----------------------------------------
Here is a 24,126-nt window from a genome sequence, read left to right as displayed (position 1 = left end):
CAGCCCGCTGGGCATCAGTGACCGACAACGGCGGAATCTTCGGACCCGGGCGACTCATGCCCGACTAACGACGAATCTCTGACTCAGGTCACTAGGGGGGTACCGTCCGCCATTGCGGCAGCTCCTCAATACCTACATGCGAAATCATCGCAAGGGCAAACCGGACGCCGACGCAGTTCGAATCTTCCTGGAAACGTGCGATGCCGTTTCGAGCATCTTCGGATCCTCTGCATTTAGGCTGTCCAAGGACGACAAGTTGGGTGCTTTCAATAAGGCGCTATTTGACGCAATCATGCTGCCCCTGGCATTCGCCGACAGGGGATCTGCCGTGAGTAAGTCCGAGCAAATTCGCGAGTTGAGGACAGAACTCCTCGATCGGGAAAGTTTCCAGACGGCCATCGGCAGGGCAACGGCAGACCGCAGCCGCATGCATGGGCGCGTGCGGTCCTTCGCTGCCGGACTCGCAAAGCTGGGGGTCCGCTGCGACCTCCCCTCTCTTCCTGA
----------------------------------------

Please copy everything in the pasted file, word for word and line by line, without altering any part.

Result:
Here is a 24,126-nt window from a genome sequence, read left to right as displayed (position 1 = left end):
CAGCCCGCTGGGCATCAGTGACCGACAACGGCGGAATCTTCGGACCCGGGCGACTCATGCCCGACTAACGACGAATCTCTGACTCAGGTCACTAGGGGGGTACCGTCCGCCATTGCGGCAGCTCCTCAATACCTACATGCGAAATCATCGCAAGGGCAAACCGGACGCCGACGCAGTTCGAATCTTCCTGGAAACGTGCGATGCCGTTTCGAGCATCTTCGGATCCTCTGCATTTAGGCTGTCCAAGGACGACAAGTTGGGTGCTTTCAATAAGGCGCTATTTGACGCAATCATGCTGCCCCTGGCATTCGCCGACAGGGGATCTGCCGTGAGTAAGTCCGAGCAAATTCGCGAGTTGAGGACAGAACTCCTCGATCGGGAAAGTTTCCAGACGGCCATCGGCAGGGCAACGGCAGACCGCAGCCGCATGCATGGGCGCGTGCGGTCCTTCGCTGCCGGACTCGCAAAGCTGGGGGTCCGCTGCGACCTCCCCTCTCTTCCTGA